Teacup baby


I’ve been able to ascertain a few facts about Bump already, even though we haven’t met yet. Clearly, he’s part ninja, having no respect for physical boundaries. On numerous occasions it’s felt like he’s trying to punch his way out. This, partnered with his frequent restlessness, tells me he’s also not flush with the virtue of patience. A more amusing trait is his tendency to not batt an eyelid at the overture to The Phantom of the Opera with the bass turned up, yet will get the hippy shakes to panpipes and birdsong.

Despite these eccentricities, his residence had pretty smooth sailing…up until about four weeks before his expected arrival. As my midwife checkups had been routine and uneventful, I’d been lulled into a sense of complacency about the whole ‘being pregnant’ thing. What was there to stress about? Just like any other growth spurt, it’s a thing that just goes about its business without my having to worry about it. Right?

So when my midwife said after prodding my belly, ‘I can’t get a feel on what exactly he’s doing…but he’s not in the right place,’ I had difficulty processing the words. The word ‘breech’ bounced off the walls a few times. She finished with, ‘…but don’t worry about it.’

Don’t worry about it? She tells me things aren’t right, and then expects me not to worry about it?

Granted, I wasn’t worried that Bump was in any significant danger. (Apart from evidently being burdened with his mother’s sense of direction.) We’re past the era of a breech presentation being a life endangerment issue. However, I foresaw it endangering my likelihood of being able to use a birthing pool, which I desperately want — I’ll take whatever natural pain relief I can get. My midwife had previously told me that the birthing suites with a pool (there are only two, at my local hospital) are only given to women who have problem-free pregnancies. Of which, a breech is not.

Oh, yes. It’s all about me.

I held it together admirably while she spoke to me about implications, methods to encourage Bump to turn, and our next steps. I was a cool, collected client. Not one of society’s Mad Mums. I wouldn’t panic or cry. I sat sedately while she finished talking and we said our goodbyes, then I calmly strode to the car and got inside.

And burst into tears.

Mad Mum.

The day I had an ultrasound to check his presentation, having studiously practiced her bizarre posture recommendations to get Bump to turn, I was relieved to hear that he was now in the right place — then even more relieved to hear that I was having a small bub. (There I go prioritising my comfort, again.)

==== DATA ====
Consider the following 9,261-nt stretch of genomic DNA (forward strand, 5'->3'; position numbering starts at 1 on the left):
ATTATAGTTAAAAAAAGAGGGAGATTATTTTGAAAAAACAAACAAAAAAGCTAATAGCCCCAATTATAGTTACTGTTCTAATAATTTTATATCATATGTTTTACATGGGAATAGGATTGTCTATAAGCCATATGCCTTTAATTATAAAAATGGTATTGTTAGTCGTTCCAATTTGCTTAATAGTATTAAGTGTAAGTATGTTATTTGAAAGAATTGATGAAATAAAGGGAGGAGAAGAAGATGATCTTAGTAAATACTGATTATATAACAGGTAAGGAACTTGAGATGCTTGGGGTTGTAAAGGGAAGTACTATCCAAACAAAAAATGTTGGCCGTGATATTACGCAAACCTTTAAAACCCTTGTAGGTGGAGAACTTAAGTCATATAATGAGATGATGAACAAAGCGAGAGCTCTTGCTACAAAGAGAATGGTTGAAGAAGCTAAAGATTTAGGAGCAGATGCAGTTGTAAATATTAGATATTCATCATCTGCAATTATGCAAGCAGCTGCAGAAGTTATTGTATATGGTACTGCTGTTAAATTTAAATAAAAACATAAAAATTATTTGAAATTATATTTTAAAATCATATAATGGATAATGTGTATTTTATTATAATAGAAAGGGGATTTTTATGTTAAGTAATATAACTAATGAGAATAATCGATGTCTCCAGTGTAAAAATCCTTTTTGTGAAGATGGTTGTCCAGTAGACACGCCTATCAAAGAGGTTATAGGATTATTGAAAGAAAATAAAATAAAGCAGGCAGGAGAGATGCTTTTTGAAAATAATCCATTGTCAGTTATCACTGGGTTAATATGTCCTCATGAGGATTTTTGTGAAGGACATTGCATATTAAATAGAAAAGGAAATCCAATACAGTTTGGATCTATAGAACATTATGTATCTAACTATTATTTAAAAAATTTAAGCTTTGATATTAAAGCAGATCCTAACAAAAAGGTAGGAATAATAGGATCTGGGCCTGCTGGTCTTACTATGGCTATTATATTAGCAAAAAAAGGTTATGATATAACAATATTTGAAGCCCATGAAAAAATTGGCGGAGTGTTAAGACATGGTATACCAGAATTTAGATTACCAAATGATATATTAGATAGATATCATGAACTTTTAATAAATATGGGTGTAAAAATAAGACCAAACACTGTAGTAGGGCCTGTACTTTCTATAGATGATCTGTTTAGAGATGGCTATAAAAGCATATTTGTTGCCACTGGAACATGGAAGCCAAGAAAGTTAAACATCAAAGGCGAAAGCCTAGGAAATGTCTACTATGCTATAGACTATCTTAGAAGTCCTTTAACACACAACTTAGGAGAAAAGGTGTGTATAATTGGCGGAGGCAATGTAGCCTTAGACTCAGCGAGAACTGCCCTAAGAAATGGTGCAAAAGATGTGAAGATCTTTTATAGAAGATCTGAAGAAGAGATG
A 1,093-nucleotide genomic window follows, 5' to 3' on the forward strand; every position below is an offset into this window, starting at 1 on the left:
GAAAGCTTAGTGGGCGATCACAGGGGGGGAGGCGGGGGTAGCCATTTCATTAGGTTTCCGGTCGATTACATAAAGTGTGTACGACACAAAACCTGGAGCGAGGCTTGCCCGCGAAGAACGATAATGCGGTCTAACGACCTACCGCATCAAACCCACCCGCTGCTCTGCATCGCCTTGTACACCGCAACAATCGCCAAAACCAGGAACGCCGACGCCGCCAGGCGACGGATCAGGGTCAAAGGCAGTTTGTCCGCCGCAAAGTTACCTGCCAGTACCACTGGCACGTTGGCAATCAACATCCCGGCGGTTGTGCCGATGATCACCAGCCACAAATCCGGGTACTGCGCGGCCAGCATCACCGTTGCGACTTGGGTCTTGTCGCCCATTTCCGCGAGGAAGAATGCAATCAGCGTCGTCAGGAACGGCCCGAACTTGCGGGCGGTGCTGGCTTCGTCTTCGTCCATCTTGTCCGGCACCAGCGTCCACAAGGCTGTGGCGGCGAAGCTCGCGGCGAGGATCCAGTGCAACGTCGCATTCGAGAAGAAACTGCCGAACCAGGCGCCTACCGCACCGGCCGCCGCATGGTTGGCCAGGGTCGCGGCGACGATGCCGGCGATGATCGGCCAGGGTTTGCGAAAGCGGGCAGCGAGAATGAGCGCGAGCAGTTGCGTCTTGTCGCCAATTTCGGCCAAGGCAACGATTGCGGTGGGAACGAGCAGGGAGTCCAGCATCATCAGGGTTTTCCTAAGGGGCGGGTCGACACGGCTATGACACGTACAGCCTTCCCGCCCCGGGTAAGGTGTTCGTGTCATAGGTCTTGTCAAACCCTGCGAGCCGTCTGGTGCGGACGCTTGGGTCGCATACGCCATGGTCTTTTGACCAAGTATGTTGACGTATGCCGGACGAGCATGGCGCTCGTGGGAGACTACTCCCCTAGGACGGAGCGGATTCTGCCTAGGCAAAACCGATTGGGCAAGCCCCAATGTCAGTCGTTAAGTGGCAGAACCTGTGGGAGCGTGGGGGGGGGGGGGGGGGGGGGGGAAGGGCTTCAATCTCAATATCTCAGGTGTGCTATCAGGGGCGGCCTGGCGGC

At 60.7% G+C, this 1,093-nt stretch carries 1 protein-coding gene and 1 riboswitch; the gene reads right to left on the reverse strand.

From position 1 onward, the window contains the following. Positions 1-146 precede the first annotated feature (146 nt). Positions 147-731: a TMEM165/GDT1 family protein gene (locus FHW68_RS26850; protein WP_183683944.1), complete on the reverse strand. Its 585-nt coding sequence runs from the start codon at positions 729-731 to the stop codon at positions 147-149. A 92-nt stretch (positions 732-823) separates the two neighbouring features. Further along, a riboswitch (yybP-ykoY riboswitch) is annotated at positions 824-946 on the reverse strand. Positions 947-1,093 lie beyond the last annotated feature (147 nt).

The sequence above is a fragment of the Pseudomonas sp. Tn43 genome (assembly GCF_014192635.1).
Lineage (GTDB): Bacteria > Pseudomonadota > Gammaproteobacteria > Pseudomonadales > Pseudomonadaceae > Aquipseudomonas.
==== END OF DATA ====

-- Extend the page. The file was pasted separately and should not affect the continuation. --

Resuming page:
All was right with the world.

Except at my next midwife consultation, I hear that, considering my own size and weight (which several medical staff have described as ‘small’ — and I never get tired of hearing it), Bump’s size is too small. Not extremely so, she ‘reassures’ me (in much the same manner as a ‘don’t worry about it’), but enough to have warranted her making an appointment for me to be reassessed at the hospital, first thing the next day, to check for any growth progress. ‘It’s possible he’s not growing,’ she said.

At least she didn’t follow up with, ‘but don’t worry about it,’ this time.

So this morning I found myself hooked up to a machine for the longer part of an hour, watching a jagged line reporting Bump’s heartbeat. Watching the clock. Watching the jagged line. Hoping my car didn’t have a ticket fluttering under its wiper while I couldn’t do a thing about it.

Another scan reported a good amount of fluid around Bump. (I learned that amniotic fluid is largely baby pee. Who knew?) This told them that Bump was in fact still getting some nutrient, so they decided to let things progress normally, and just keep a close eye on the situation. If he hasn’t arrived in two weeks, I’ll be reassessed and possibly induced. In a normal pregnancy that wouldn’t happen for another four weeks, but apparently they don’t think that’s a good idea in my case.

Sigh. My poor little teacup baby.

The simple reassurance I came away with was that, as long as my little ninja is still moving a lot, he’s okay.

And, as despite these hiccups, I’m still allowed a pool suite, so am I.


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